I’m often asked for recommended resources for parents and teachers to support children with a specific SEND. So this week I wanted to focus on which resources/games I’ve used and would recommend for children with dyslexia.
I’ve been very fortunate to be able to try out some of Orchard Toys’ learning games and I wanted to share with you which of their (many!) fantastic games are great for helping support dyslexic children with their reading, writing and spelling (and information processing). If you didn’t know already, Orchard Toys are a wonderful company and one of the leading manufacturers of educational puzzles and games. (Full disclosure, Orchard Toys has sponsored this post)
What is Dyslexia?
When we think of dyslexia, in my experience, most people think about it as something that makes reading and writing more challenging. A dyslexic child for example, may find that they struggle to spell words correctly, they may find phonics lessons particularly tricky or that reading is more difficult for them than their peers.
And whilst dyslexia certainly does have impact on literacy… it’s not the whole story. Dyslexia actually effects people’s ability to process and remember information and this in turn is what makes reading, writing and spelling trickier for them. Dyslexia is not linked to intelligence, so a child with dyslexia may be very bright and can explain things verbally very well, but struggles to get their ideas on paper.
There are lots of benefits to dyslexic thinking too, in fact ‘Dyslexic thinking skills’ are now a recognised skill on LinkedIn for adults! Children with dyslexia will have lots of strengths these can include (but are not limited to) being excellent at solving problems, being creative, being able to ‘think outside the box and great communicators.
How might you notice a child is dyslexic at school or at home?
Every child with dyslexia is unique and as such they will have different strengths and weaknesses. But you may notice a child is dyslexic if they are finding literacy activities tricky, especially if this doesn’t match up with their ability verbally. So if a child is able to explain something really well to you but then is really struggling to get this down on paper, this may be the reason.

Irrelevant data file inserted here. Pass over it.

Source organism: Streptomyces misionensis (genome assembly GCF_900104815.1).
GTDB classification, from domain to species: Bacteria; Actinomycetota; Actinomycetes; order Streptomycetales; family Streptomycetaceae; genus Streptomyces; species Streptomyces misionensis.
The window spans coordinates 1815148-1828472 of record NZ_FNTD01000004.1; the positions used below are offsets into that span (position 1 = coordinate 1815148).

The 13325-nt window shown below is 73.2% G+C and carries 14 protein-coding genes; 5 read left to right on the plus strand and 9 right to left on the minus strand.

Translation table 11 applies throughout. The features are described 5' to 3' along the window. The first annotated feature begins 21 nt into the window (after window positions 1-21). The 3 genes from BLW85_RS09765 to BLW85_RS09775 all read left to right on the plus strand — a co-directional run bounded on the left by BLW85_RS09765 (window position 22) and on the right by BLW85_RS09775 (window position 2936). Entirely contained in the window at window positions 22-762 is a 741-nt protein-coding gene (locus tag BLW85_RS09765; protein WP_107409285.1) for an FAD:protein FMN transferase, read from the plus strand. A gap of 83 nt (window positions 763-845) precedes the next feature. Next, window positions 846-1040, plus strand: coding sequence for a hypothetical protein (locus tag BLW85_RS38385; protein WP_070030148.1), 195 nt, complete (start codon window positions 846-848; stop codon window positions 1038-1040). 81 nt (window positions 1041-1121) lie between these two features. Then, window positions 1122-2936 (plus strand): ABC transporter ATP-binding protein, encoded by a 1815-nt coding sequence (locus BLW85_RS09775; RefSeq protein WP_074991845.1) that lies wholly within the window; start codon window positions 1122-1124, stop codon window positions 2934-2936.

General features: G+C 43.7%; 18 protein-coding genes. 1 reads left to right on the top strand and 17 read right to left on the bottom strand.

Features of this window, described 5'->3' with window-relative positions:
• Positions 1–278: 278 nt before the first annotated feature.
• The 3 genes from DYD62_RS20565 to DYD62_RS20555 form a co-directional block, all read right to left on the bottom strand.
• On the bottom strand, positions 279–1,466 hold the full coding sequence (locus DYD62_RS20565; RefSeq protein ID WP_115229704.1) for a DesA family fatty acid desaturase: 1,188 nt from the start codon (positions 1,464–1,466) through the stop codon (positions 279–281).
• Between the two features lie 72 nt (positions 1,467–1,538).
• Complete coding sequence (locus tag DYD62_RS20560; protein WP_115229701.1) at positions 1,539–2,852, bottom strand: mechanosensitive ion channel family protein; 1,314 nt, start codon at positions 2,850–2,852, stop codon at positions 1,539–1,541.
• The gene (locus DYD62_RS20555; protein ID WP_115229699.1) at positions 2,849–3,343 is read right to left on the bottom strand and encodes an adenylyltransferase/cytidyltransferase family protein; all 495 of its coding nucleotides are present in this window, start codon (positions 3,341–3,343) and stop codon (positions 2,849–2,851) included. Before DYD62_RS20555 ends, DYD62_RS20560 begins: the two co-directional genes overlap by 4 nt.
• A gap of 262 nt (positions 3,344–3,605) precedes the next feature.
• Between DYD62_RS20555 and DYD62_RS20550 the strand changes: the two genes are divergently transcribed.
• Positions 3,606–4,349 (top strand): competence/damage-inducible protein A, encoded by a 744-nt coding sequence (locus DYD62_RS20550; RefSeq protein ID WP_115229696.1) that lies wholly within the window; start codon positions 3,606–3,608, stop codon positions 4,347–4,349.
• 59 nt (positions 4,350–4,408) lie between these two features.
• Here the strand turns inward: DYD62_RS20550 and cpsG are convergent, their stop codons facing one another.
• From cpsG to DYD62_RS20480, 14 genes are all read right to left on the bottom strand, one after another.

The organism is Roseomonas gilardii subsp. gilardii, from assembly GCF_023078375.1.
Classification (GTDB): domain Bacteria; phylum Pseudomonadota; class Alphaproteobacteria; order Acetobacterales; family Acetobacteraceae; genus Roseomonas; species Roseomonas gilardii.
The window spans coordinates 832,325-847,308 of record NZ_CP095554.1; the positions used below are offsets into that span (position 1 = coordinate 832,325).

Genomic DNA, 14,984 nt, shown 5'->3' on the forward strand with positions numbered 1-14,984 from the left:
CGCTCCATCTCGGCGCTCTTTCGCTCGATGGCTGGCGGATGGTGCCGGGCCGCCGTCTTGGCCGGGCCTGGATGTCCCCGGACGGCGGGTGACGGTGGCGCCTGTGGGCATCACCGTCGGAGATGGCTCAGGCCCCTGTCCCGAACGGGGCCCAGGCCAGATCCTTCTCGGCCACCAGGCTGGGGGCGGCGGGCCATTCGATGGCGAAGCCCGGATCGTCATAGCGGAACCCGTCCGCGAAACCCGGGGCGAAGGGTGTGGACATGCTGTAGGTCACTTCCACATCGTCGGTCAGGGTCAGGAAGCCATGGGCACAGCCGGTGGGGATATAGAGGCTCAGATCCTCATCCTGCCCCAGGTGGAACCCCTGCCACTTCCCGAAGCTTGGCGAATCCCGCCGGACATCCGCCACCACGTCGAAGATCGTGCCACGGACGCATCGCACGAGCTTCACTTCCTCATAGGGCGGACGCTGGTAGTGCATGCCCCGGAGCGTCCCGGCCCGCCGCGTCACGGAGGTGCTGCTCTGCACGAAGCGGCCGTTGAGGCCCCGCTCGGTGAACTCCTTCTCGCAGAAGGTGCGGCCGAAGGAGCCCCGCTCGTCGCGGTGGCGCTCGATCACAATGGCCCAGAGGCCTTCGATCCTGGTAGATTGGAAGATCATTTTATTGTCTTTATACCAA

You could notice that they are finding it tricky to remember spellings. Maybe they have spelt the same word different ways on the same piece of paper. You may also find that they take longer to learn to read, find it tricky to blend letter sounds together to form a word (like ‘c-a-t’ being ‘cat’) and struggle to answer questions about what they’ve just read.
As dyslexia isn’t just about literacy skills you may also spot that they have challenges with learning to tell the time, remembering the order of the days of the week and organising themselves. They may also find it difficult to concentrate and find it hard to follow instructions.
For younger children, it can be a bit more complicated to spot dyslexia as they are just starting to develop their literacy skills. It may be that you first notice they have difficulties when they are learning to talk. Things like reciting nursery rhymes, for example, might be trickier for a young child with dyslexia. The key is noticing if they are struggling a lot more and if these difficulties are lasting.
What do you do if you think a child is dyslexic?
I’m a huge believer in the importance of identifying dyslexia early as it means (in theory) you can help support the child earlier too. So if you suspect your child is dyslexic it’s important to speak to someone about it. If they are at school, the best person to talk to is their school’s SENDCO (Special Educational Needs and Disability Coordinator). You may start by mentioning it to their teacher and asking if they can speak to the SENDCO about it.
Which educational games by Orchard Toys would I recommend to help dyslexic children and why?